Thursday, 24 May 2012

Crossing: One of the Game's Big Problems

Around 10 years ago, the English decided that David Beckham was the world's best crosser of the ball. Only the English could have dressed up that limited talent to make it sound like a super-skill as they, above all other nations, nurture such an obsession with crossing that they have turned it into a fundamental of attacking play, convincing a large chunk of the soccer-playing world that this is the way things should be.
The idea has the beauty of simplicity, or at least the simple-mindedness: away goes the winger, over comes the cross and here comes the centre-forward to bludgeon the ball into the net. Anyone can understand that; I could, when I was about five years old. But, I don't know, shouldn't things have developed a bit since those far-off days?
Recently, during an English Premier League game on TV, the commentator - a former England international - hailed the arrival of a late defensive substitute with the comment that "he delivers good crosses". A few minutes later an attacking sub came charging on to be greeted with "he delivers crosses into the box". As it happened, in the few remaining minutes, neither player managed a cross. But there had been plenty during the game. I re-watched and counted 31. The score was 1-0 and the goal did not come from a cross.
I decided to compare the stats from a Spanish game (Barcelona v Racing Santander) with those from an English match (Everton v Manchester United) and discovered there were almost three times as many crosses in the Premier League game. I repeated the exercise, comparing another English game (Sunderland v West Ham United) with another Barça match.

Admittedly, this second Spanish game was a very special one, with Barcelona thrashing Real Madrid 5-0, but so what? It did contain some crosses, 10 in fact, which, when set aside alongside the 31 from the English game, nicely confirm the 3:1 ratio.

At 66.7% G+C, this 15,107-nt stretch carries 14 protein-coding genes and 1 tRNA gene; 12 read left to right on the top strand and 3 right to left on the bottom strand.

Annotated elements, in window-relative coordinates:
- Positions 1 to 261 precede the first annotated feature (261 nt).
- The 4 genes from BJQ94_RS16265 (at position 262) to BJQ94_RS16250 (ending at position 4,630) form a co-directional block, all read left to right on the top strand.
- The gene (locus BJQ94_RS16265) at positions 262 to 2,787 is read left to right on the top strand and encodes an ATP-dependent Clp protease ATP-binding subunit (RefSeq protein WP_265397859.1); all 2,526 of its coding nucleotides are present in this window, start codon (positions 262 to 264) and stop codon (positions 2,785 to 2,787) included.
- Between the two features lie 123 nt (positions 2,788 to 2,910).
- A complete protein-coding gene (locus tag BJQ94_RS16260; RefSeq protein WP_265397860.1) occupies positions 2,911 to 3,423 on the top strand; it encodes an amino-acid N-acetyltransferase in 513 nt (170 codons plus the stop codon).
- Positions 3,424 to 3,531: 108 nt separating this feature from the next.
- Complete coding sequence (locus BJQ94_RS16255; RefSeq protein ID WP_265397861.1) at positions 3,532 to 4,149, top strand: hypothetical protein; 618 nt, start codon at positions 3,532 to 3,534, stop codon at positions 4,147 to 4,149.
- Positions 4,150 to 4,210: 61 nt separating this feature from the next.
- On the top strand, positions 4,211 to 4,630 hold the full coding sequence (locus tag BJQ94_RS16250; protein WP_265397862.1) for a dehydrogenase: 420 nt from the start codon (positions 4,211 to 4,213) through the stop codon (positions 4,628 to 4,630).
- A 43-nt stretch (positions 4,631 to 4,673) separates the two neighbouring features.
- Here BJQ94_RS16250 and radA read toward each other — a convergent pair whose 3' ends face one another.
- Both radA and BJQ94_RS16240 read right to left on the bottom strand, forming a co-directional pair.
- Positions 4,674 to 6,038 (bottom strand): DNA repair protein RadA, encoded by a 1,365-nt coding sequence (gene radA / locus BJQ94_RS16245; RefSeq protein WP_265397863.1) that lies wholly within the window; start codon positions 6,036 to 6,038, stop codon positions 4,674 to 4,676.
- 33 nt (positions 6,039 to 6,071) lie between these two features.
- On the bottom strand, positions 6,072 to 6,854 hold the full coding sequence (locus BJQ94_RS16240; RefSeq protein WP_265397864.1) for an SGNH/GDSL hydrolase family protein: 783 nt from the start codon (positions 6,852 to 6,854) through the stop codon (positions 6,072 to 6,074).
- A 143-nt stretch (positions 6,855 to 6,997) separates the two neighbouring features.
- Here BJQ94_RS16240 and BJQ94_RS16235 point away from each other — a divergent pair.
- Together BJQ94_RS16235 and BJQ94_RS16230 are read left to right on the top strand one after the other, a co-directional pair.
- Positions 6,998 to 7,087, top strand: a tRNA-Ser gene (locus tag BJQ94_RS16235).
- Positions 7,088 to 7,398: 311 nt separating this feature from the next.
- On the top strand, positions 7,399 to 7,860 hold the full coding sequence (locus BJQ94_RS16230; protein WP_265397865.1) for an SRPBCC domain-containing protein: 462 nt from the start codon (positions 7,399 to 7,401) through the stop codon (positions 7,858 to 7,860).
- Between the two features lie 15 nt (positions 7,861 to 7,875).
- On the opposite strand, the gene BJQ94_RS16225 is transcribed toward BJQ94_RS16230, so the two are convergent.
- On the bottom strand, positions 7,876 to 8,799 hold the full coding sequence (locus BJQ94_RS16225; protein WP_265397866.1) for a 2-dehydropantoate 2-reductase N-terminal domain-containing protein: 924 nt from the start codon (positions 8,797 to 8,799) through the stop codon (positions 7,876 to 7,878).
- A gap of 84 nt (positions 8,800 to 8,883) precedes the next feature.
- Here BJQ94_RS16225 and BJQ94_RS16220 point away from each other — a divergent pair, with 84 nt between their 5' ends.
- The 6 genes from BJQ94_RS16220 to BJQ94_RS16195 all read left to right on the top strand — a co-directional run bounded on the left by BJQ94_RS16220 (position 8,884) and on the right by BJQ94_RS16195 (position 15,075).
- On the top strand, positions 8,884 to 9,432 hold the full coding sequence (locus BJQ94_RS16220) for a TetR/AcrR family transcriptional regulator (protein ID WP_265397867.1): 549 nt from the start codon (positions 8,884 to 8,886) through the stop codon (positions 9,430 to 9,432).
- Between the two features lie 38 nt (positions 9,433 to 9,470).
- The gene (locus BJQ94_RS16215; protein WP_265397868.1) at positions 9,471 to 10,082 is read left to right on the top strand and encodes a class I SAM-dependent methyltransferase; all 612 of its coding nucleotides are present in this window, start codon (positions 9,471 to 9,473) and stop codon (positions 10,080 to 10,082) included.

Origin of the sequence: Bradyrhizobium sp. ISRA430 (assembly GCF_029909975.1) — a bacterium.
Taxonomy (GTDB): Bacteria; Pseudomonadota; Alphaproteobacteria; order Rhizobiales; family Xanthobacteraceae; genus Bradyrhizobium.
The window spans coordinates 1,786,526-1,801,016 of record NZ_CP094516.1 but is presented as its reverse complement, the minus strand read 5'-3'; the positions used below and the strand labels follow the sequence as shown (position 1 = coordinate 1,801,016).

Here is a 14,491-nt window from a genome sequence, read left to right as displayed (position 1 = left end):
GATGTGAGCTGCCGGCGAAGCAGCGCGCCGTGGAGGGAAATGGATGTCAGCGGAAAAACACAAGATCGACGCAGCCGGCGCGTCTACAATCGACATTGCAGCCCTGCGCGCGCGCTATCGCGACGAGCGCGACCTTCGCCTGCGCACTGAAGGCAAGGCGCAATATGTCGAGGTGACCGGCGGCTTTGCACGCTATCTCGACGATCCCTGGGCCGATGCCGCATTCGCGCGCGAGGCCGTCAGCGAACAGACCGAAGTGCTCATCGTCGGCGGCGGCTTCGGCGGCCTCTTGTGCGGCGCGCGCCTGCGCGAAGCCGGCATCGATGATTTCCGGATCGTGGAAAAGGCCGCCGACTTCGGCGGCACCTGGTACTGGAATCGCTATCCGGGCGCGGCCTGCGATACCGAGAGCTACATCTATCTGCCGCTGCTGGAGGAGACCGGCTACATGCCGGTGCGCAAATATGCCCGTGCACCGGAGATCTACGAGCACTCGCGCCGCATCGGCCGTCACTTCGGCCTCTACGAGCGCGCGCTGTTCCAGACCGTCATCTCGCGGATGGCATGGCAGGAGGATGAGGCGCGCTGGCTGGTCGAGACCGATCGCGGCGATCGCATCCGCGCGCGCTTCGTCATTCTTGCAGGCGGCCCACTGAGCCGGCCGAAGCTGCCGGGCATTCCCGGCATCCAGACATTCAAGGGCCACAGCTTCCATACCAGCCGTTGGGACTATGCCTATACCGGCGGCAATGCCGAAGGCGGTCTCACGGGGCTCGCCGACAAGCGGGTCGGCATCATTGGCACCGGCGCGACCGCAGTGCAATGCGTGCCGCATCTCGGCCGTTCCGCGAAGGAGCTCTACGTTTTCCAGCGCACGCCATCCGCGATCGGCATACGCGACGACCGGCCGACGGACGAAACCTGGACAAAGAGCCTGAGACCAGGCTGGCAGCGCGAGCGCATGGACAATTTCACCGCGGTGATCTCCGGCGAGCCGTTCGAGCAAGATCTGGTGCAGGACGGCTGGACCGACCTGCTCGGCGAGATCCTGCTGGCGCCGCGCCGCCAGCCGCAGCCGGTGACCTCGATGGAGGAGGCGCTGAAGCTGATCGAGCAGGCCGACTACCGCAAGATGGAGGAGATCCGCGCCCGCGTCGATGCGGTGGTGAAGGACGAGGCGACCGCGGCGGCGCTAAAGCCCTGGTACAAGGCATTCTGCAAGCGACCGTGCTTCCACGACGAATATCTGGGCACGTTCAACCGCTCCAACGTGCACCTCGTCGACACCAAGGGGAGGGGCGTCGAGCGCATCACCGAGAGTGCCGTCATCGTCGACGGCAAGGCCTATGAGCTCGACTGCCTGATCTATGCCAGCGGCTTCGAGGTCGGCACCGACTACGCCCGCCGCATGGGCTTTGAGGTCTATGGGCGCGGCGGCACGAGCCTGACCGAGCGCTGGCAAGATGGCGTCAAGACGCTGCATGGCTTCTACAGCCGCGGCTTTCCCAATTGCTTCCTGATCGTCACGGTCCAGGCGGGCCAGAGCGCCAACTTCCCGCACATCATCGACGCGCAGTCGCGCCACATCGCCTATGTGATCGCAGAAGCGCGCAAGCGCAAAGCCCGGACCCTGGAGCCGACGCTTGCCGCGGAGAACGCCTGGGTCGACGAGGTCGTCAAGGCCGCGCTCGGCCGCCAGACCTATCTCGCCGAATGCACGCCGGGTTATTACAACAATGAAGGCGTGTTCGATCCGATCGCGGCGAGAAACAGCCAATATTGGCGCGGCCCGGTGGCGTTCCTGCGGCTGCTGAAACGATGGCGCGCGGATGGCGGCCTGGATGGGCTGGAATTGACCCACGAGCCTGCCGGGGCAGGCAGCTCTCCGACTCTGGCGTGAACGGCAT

More important, and much more exciting to me, was the confirmation that crosses are highly inefficient at producing goals. Of the nine Barça goals, none of them came from a cross - which I'm calling any aerial ball delivered into the penalty area from a wide position, but from no further than 30 yards away. I haven't included corner kicks.
In the intricate network of passing movements that led to Barcelona's five goals against Real - the first of which involved a 32-pass sequence - there was only one aerial ball.
The way Barça play on the ground inevitably reduces the cross to just another, no that frequently used, option; a way occasionally varying attacking movement.
We've seen this style before in the way that the great Brazil teams played, though the more recent Dunga-inspired versions have been less devoted to it. Given that the style is widely praised, and that Spain and Barcelona are currently making it highly successful, it's reasonable to ask why it isn't more widely copied.
The answer, I suppose, is it's too difficult. "You need special players," is a response I've heard. Yes, you do - but how many countries or coaches are out there looking for and encouraging players like Xavi and Andrés Iniesta?
We're talking about difference between artistry and crudity.
Barcelona's attacking moves feature highly accurate and properly paced passing on the ground. The need cleverly timed - but not extravagantly energetic - movement off the ball. Compared to those skills, crosses are far too frequently lazy, slipshod way of delivering the ball to a team-mate.
If crosses are meant to be passes then most of them are inaccurate. But the object of most crosses is more about hope than accuracy. Given the dense crowding in modern-day penalty areas the best that can be hoped for is to deliver a cross that the goalkeeper can't reach but which encourages him to go for. After that, it's a matter of hoping for the best - even though defenders win the vast majority of crosses. There is the hope of a team-mate latching on to the second ball or the knockdown amid scenes that are not likely to add great beauty to the game.
When your style goes looking for knockdowns, you don't need players like Xavi or Iniesta.
Certainly, the swift execution of a winger's run, a cross on the run, and a flying header on goal, has immense beauty. But how many times does that happen? These days, rarely.
When people complain about the lack of goalscoring in the modern game, at least some of the blame can be laid on this extraordinary devotion to the outdated and far from intelligent use of crosses; a stylistic quirk that is not only inefficient, but stands in the way of the development of a much more dangerous and beautiful attacking game.

Originally written by Paul Gardner, World Soccer January 2011

Five to Follow: Potential Stars of the Libertadores Cup

Potential Stars of the Libertadores Cup:

Luis Caballero:
Club: Olimpia (Paraguay)
Age: 21 (22/04/90)
Position: Striker

Strong and versatile, he enjoyed a fine second half of 2011, forming an excellent partnership with the more experienced Pablo Zeballos as Olimpia won a first league title since 2000.

Héctor Canteros:
Club: Vélez Sársfield (Argentina)
Age: 22 (15/03/89)
Position: Midfielder